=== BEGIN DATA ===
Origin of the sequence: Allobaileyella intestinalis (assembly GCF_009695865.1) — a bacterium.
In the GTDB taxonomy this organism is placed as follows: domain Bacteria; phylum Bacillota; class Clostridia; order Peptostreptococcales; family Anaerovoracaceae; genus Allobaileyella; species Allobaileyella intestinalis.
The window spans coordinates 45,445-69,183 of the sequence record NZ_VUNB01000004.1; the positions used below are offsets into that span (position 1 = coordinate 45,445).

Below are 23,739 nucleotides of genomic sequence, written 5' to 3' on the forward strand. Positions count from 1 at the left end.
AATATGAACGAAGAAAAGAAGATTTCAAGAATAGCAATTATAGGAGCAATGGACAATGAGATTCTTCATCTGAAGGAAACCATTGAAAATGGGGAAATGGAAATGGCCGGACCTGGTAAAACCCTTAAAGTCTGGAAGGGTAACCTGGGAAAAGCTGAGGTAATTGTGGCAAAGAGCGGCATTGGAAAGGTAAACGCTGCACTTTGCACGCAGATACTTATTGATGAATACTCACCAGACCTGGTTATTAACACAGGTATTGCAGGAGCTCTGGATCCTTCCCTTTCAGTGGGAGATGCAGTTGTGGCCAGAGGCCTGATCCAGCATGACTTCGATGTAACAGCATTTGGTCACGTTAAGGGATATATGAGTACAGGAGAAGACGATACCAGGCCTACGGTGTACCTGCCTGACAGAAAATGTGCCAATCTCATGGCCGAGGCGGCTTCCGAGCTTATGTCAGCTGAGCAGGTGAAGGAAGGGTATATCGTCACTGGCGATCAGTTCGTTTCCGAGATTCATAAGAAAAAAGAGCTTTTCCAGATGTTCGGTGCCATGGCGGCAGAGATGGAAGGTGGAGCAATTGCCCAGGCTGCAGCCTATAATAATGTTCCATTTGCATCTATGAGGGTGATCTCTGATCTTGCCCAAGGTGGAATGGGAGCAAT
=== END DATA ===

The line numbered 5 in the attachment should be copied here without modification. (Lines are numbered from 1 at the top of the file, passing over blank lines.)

AATATGAACGAAGAAAAGAAGATTTCAAGAATAGCAATTATAGGAGCAATGGACAATGAGATTCTTCATCTGAAGGAAACCATTGAAAATGGGGAAATGGAAATGGCCGGACCTGGTAAAACCCTTAAAGTCTGGAAGGGTAACCTGGGAAAAGCTGAGGTAATTGTGGCAAAGAGCGGCATTGGAAAGGTAAACGCTGCACTTTGCACGCAGATACTTATTGATGAATACTCACCAGACCTGGTTATTAACACAGGTATTGCAGGAGCTCTGGATCCTTCCCTTTCAGTGGGAGATGCAGTTGTGGCCAGAGGCCTGATCCAGCATGACTTCGATGTAACAGCATTTGGTCACGTTAAGGGATATATGAGTACAGGAGAAGACGATACCAGGCCTACGGTGTACCTGCCTGACAGAAAATGTGCCAATCTCATGGCCGAGGCGGCTTCCGAGCTTATGTCAGCTGAGCAGGTGAAGGAAGGGTATATCGTCACTGGCGATCAGTTCGTTTCCGAGATTCATAAGAAAAAAGAGCTTTTCCAGATGTTCGGTGCCATGGCGGCAGAGATGGAAGGTGGAGCAATTGCCCAGGCTGCAGCCTATAATAATGTTCCATTTGCATCTATGAGGGTGATCTCTGATCTTGCCCAAGGTGGAATGGGAGCAAT